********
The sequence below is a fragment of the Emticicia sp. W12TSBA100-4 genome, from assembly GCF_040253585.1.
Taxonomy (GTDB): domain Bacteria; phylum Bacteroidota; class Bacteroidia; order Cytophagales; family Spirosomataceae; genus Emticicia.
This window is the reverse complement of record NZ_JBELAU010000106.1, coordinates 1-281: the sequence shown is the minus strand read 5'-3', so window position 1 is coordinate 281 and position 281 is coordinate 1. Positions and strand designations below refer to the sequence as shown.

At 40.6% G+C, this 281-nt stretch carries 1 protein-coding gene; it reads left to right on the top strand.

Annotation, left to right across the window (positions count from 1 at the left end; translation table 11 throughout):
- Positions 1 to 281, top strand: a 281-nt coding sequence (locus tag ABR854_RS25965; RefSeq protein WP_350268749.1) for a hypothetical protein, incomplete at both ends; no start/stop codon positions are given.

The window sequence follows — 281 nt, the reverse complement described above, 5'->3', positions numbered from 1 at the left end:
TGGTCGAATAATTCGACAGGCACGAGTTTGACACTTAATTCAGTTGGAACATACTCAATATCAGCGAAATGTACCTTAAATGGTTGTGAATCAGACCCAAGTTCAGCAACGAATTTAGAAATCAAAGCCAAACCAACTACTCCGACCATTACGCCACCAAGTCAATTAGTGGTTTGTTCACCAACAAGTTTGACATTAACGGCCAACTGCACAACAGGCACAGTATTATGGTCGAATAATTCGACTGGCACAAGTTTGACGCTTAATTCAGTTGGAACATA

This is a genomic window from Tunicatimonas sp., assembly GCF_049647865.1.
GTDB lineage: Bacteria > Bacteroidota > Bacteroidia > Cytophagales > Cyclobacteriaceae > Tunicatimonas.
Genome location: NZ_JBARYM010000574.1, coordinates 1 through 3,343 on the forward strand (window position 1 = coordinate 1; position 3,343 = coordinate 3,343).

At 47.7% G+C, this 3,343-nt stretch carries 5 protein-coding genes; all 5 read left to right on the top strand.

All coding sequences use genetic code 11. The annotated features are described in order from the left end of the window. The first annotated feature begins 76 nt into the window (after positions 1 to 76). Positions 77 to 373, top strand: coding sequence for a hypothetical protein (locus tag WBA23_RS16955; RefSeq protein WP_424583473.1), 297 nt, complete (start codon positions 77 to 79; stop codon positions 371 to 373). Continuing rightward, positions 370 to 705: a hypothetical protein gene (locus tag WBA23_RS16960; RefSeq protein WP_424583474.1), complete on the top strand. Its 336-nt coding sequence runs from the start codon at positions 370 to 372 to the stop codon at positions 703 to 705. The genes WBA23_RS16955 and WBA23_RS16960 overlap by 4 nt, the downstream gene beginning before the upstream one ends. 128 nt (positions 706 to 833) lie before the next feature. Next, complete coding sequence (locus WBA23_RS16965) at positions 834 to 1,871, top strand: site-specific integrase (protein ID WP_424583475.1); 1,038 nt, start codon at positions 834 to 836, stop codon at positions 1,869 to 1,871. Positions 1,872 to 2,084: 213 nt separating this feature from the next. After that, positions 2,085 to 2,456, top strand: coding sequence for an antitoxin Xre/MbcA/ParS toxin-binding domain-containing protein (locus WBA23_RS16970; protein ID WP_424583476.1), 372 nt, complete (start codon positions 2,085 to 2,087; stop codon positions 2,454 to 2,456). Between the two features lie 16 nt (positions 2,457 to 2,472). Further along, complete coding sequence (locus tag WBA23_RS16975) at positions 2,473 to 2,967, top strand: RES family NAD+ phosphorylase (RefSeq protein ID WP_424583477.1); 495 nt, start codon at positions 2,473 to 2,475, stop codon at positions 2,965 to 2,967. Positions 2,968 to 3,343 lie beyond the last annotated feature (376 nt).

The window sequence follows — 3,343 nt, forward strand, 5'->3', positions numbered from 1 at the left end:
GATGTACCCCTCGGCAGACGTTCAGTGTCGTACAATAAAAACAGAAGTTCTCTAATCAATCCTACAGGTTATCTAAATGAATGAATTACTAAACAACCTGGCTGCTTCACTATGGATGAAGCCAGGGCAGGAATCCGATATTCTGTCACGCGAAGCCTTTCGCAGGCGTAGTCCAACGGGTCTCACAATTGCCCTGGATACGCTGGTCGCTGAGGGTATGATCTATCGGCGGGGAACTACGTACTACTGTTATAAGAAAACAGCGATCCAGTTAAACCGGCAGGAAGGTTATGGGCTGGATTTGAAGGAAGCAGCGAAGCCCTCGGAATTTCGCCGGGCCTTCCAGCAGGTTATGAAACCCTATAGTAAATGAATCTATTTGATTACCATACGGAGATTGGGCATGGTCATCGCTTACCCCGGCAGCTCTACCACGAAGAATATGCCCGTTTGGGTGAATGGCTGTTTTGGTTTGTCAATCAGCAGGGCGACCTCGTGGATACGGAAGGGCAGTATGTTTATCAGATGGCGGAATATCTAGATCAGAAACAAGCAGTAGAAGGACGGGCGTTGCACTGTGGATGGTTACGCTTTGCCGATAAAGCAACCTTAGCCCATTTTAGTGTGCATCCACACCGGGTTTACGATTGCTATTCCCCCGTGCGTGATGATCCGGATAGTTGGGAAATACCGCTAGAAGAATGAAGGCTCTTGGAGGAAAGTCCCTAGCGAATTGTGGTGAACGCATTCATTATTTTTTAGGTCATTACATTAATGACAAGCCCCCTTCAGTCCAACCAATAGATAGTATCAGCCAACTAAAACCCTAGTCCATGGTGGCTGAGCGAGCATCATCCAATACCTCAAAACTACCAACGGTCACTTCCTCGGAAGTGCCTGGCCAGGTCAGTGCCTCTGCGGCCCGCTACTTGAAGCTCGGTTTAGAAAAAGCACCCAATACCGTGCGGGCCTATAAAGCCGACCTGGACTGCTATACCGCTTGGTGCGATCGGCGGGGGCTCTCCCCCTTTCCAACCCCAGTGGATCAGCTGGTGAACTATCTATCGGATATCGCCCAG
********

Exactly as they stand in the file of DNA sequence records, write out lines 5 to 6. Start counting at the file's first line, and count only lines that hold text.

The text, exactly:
Annotation, left to right across the window (positions count from 1 at the left end; translation table 11 throughout):
- Positions 1 to 281, top strand: a 281-nt coding sequence (locus tag ABR854_RS25965; RefSeq protein WP_350268749.1) for a hypothetical protein, incomplete at both ends; no start/stop codon positions are given.